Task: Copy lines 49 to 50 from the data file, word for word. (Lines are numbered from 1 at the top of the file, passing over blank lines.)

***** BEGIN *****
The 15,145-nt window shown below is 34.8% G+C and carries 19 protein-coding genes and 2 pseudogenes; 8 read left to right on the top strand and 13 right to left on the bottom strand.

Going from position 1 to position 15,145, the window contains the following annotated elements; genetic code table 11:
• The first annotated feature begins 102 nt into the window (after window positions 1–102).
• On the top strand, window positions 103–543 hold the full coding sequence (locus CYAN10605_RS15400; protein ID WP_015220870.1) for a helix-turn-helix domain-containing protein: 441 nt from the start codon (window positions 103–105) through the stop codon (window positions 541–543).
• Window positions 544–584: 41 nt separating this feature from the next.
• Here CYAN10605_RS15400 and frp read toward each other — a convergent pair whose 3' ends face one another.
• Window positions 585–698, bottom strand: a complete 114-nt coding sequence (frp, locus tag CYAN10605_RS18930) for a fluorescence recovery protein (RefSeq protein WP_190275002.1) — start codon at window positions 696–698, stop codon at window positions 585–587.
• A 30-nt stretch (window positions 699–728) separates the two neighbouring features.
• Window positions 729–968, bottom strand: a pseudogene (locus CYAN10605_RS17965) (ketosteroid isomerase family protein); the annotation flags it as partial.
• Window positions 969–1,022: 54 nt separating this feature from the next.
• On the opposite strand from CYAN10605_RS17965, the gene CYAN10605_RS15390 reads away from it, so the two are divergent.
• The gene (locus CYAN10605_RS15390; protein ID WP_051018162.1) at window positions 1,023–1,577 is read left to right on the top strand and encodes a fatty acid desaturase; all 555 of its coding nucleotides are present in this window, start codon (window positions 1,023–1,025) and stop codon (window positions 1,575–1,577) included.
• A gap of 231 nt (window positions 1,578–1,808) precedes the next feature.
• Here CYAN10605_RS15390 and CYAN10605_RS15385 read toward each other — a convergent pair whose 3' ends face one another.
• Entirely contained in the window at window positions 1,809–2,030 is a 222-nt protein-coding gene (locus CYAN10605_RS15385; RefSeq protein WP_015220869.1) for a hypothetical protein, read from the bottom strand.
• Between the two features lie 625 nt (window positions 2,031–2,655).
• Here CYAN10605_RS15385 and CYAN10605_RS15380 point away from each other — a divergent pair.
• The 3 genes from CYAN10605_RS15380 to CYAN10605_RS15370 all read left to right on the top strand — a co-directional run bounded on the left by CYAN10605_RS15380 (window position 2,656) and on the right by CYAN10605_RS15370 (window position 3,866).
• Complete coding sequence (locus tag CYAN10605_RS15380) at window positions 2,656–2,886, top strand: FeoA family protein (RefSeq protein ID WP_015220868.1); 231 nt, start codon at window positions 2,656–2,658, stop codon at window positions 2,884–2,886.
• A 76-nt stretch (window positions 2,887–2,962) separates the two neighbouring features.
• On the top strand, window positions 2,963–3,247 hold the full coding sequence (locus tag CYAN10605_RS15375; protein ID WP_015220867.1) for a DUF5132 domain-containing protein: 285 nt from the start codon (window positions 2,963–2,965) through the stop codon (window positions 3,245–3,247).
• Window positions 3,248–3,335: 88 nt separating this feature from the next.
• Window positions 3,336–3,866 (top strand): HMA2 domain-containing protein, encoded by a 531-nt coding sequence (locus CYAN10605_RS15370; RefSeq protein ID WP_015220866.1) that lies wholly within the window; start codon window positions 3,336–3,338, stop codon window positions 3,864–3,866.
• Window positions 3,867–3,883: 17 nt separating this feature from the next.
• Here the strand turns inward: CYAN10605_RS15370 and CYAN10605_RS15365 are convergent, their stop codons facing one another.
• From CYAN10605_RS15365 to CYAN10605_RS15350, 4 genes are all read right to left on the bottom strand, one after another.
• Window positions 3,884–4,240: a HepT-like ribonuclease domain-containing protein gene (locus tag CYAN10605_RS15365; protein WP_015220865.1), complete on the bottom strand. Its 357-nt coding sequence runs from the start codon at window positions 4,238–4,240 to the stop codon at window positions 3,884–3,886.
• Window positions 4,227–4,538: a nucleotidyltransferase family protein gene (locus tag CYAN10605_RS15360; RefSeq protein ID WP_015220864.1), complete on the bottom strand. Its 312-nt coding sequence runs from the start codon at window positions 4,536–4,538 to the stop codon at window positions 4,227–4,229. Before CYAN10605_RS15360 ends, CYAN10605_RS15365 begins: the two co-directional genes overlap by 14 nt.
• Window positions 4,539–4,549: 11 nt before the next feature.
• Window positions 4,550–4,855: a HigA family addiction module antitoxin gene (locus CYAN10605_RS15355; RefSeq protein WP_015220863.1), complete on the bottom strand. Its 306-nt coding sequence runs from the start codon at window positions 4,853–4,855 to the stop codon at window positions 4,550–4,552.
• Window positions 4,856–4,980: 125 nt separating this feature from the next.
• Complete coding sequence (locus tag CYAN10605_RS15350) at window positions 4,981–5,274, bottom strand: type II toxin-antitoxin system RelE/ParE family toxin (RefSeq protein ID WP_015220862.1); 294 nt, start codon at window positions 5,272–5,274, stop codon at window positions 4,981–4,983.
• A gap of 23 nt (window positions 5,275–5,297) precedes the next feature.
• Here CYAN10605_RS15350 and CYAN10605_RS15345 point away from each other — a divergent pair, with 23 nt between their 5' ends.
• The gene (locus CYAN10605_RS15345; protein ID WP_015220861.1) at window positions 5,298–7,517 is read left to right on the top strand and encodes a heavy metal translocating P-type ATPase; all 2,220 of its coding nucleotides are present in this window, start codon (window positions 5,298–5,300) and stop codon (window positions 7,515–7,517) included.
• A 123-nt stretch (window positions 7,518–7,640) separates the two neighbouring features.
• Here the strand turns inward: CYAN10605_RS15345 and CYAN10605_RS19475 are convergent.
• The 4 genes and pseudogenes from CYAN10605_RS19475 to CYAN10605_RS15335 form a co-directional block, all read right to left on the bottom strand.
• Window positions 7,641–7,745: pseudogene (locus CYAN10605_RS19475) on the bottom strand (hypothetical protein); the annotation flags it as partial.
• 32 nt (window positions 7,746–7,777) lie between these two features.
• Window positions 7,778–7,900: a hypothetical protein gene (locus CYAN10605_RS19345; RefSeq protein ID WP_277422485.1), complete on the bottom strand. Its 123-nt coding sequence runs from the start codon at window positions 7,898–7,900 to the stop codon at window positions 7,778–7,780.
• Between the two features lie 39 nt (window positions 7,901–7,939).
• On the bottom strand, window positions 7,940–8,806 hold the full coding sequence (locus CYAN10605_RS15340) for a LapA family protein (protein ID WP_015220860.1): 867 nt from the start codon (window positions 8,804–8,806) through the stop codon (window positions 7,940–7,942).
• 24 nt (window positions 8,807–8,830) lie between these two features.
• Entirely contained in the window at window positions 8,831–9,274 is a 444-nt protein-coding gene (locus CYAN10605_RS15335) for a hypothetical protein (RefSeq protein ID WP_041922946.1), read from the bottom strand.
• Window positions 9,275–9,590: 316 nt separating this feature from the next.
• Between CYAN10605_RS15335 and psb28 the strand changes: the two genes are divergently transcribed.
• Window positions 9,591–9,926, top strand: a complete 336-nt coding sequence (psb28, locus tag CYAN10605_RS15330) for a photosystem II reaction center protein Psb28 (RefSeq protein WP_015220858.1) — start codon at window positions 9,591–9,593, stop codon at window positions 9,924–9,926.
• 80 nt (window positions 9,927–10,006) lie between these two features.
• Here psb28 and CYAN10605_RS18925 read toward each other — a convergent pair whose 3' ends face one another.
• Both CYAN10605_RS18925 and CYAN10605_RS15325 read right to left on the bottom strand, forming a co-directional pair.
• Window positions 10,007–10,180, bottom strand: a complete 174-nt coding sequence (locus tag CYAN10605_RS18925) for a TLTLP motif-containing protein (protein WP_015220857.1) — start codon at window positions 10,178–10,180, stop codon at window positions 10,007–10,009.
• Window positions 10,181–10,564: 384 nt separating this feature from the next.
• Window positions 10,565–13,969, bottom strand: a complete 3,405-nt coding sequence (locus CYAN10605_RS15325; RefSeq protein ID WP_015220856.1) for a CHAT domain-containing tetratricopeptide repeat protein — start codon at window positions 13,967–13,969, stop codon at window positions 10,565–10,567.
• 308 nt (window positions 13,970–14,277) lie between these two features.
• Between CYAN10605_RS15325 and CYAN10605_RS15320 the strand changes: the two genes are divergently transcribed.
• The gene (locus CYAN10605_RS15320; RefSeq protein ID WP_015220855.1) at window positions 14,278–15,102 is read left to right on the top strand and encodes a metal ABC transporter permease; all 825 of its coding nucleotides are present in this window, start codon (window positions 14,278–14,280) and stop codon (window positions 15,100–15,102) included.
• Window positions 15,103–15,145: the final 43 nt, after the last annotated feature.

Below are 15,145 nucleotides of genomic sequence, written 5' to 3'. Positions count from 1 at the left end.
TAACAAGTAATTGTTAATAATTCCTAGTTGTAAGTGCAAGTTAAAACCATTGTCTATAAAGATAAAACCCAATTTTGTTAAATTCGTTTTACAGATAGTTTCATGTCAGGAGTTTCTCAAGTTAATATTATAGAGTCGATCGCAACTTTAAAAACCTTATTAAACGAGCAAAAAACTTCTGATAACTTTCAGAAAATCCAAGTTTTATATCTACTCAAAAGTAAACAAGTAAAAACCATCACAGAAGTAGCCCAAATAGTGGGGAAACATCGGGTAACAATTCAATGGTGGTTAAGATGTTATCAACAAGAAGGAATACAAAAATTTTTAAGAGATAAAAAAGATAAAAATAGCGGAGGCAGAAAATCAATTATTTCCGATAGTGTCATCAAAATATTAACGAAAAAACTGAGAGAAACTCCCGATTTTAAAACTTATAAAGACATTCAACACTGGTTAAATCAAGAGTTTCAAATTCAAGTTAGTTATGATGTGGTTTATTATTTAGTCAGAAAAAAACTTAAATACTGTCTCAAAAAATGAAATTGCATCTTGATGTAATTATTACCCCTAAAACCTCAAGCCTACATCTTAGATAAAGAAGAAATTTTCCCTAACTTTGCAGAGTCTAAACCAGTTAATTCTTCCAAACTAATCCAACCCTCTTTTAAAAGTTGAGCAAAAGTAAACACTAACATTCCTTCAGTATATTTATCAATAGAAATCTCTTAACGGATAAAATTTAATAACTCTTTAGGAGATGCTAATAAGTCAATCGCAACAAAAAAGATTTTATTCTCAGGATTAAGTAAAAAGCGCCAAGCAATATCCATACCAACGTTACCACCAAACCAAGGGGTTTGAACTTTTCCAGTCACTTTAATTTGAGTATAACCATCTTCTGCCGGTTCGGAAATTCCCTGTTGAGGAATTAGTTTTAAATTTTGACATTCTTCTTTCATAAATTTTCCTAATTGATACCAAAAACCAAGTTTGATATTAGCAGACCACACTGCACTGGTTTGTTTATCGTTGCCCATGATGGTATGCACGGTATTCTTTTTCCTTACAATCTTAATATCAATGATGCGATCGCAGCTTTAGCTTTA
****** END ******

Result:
• 80 nt (window positions 9,927–10,006) lie between these two features.
• Here psb28 and CYAN10605_RS18925 read toward each other — a convergent pair whose 3' ends face one another.